Recipe for a Dissertation
by VickyRN Senior Moderator | 4,826 Views | 9 Comments
What are the necessary ingredients for a successful dissertation? It takes much planning and determination, along with a healthy sprinkle of enthusiasm.
- 9 Published May 29, '11Now that I have passed the doctoral candidacy exam, it is time for me to start the dissertation process. The candidacy milestone formally marks the start of the research phase of my PhD journey. Designing a dissertation from scratch to finish is an immense undertaking and an enormous opportunity for personal and professional growth. Similar to scaling a majestic mountain peak and finally reaching the summit, it will take careful planning, organization, hard work, determination, endurance, and perseverance. The courses I have taken in the PhD program have given me the appropriate background in my research area and the preparation necessary to conduct my proposed investigation. I am in the process of narrowing and defining my research topic and making sure it is practical and “do-able.” The topic needs to be something I am passionate about, captivating enough to carry me over the long haul. The topic should also make a significant and unique contribution to nursing. In addition to the research topic, I am developing three or four clear, concise research questions that I would like answered about my topic.
So what is a dissertation? A doctoral dissertation is defined as a formal document that demonstrates the candidate’s ability to “conduct research that makes an original contribution to theory or practice” (Roberts, 2010, p. 18). A dissertation is a significant scholarly work that requires proficiency in at least one rigorous research method, is based on one or more theoretical frameworks, and includes an extensive review of relevant literature. Typically this involves crafting a research design for independent study, choosing suitable instrument(s), gathering data, analyzing these data, interpreting the findings, discussing their significance and implications, and indicating important areas for further research. Final dissertation manuscripts are usually 200 to 300 pages long and can take two years or longer to complete.
Before starting my research and dissertation, I need to choose a dissertation advisory committee chair. The chairperson and I will then work on my dissertation proposal development and the selection of at least three members who will make up my dissertation committee. Committee members are required to be graduate faculty at my university. I need to thoughtfully choose each committee member, keeping in mind his or her expertise and potential for personal support throughout the long, arduous process of completing a dissertation.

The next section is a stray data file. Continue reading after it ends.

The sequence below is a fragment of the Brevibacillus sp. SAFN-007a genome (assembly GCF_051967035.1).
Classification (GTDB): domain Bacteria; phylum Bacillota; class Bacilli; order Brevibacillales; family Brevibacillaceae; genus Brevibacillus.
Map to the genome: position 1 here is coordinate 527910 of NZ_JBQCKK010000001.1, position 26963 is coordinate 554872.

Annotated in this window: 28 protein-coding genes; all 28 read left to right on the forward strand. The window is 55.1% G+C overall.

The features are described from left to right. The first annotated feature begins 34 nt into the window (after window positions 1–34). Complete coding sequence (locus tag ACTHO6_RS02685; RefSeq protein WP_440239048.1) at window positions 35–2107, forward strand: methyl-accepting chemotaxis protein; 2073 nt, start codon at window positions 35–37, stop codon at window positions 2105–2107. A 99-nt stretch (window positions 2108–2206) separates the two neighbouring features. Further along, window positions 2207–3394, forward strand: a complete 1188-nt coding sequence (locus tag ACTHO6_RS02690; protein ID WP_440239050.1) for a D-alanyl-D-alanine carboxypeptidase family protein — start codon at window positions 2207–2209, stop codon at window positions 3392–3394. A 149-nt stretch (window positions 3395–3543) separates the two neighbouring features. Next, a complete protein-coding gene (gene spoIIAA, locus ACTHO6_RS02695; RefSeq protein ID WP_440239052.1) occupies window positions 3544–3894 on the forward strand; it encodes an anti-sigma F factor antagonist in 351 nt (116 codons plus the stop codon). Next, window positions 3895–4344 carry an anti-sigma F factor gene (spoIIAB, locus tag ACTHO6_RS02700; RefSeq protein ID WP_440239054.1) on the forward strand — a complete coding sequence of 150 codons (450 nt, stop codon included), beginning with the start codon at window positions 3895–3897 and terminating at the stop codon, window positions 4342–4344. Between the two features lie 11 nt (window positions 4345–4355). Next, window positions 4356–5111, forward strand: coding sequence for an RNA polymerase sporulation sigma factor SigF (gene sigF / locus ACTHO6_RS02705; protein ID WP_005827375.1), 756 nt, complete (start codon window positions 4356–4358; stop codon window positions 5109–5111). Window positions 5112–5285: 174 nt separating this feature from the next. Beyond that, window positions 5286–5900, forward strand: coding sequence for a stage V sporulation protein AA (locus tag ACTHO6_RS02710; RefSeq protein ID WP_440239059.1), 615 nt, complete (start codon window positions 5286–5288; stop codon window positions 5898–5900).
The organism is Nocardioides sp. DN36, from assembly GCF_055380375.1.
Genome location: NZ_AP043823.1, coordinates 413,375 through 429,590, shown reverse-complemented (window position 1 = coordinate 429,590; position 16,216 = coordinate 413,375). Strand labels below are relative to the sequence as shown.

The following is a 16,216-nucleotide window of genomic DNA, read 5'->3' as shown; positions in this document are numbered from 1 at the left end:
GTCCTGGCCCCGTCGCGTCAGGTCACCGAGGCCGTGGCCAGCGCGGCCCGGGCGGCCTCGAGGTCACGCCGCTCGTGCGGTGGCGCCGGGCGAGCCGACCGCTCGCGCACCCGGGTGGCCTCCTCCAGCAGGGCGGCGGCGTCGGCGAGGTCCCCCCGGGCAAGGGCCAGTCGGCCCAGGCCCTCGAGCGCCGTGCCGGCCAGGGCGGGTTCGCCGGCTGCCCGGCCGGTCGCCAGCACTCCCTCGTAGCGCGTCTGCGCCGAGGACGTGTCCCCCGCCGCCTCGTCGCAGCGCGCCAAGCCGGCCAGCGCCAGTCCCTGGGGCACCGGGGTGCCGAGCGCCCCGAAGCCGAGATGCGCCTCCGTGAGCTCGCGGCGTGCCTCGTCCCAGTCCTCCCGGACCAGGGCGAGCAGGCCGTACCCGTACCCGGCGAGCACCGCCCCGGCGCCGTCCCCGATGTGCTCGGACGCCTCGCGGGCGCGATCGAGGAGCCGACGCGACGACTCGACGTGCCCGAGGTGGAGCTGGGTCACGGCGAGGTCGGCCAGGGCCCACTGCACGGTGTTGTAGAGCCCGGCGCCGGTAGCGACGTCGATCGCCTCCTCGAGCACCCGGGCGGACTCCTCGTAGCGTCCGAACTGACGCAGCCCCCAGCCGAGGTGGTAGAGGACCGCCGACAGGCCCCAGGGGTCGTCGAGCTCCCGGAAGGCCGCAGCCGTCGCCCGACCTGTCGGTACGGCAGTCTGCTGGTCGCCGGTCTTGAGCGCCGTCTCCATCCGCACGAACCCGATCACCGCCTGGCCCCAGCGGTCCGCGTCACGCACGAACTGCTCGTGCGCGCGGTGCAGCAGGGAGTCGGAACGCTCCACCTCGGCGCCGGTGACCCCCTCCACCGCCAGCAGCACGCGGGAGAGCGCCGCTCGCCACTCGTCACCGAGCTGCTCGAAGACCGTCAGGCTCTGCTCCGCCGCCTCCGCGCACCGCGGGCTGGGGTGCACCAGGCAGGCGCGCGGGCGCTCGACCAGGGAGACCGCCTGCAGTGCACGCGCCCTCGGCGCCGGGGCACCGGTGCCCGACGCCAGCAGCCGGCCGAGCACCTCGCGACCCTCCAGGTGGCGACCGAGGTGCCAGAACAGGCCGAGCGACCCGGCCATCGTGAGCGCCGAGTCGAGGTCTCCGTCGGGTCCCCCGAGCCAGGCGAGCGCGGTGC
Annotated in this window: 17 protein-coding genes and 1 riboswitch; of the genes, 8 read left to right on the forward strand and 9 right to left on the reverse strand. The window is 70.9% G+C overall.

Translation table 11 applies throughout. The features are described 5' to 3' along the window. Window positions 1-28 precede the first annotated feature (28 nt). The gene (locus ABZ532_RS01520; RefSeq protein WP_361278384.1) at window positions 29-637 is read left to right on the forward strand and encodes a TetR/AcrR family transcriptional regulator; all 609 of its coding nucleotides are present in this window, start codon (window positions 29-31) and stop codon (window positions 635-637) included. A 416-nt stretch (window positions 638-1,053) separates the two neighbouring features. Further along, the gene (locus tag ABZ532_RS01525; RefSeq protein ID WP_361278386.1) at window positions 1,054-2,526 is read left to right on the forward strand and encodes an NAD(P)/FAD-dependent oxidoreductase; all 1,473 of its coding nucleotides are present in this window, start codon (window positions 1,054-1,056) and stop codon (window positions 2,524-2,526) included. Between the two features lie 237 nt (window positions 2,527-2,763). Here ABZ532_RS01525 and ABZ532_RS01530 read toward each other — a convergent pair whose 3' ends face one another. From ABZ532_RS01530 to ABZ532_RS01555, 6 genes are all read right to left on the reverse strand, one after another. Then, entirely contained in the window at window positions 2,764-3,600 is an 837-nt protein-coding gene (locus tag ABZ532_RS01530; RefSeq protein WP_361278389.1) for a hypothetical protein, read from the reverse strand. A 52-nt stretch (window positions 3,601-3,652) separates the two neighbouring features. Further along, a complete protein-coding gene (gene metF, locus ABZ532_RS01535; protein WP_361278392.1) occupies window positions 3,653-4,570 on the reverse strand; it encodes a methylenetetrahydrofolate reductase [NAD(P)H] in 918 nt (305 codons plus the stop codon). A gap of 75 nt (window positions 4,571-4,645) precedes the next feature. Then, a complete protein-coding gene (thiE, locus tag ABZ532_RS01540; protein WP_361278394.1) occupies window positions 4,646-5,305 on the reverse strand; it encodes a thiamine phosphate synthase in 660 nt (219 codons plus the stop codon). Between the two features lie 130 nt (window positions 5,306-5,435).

The proposal is an overview of my study, usually a draft of the first three chapters of the dissertation. A well-drafted dissertation proposal should include background information about the research topic, a clear statement of the problem, research questions, a review of pertinent literature, and a description of the methods and techniques that will be used to investigate the problem. The completed proposal will be presented to my dissertation committee for suggestions for refinement and ultimate approval.
The typical dissertation consists of five sections or chapters:
- Chapter 1: Introduction: Background and significance of the problem, problem statement, research question, theoretical or conceptual framework, operational definitions, and summary
- Chapter 2: Review and synthesis of the literature
- Chapter 3: Methodology: Design, instruments, procedure, data analysis, and protection of human subjects.
- Chapter 4: Results: A summary of the findings
- Chapter 5: Discussion, conclusions, and implications
Roberts, C. M. (2010). The dissertation journey: A practical and comprehensive guide to planning, writing, and defending your dissertation (2nd ed.). Thousands Oak, CA: Corwin.Last edit by VickyRN on May 29, '11
VickyRN is a certified nurse educator (NLN) and certified gerontology nurse (ANCC). Her research interests include: the special health and social needs of the vulnerable older adult population; registered nurse staffing and resident outcomes in intermediate care nursing facilities; and, innovations in avoiding institutionalization of frail elderly clients by providing long-term care services and supports in the community. She is faculty in a large baccalaureate nursing program in North Carolina.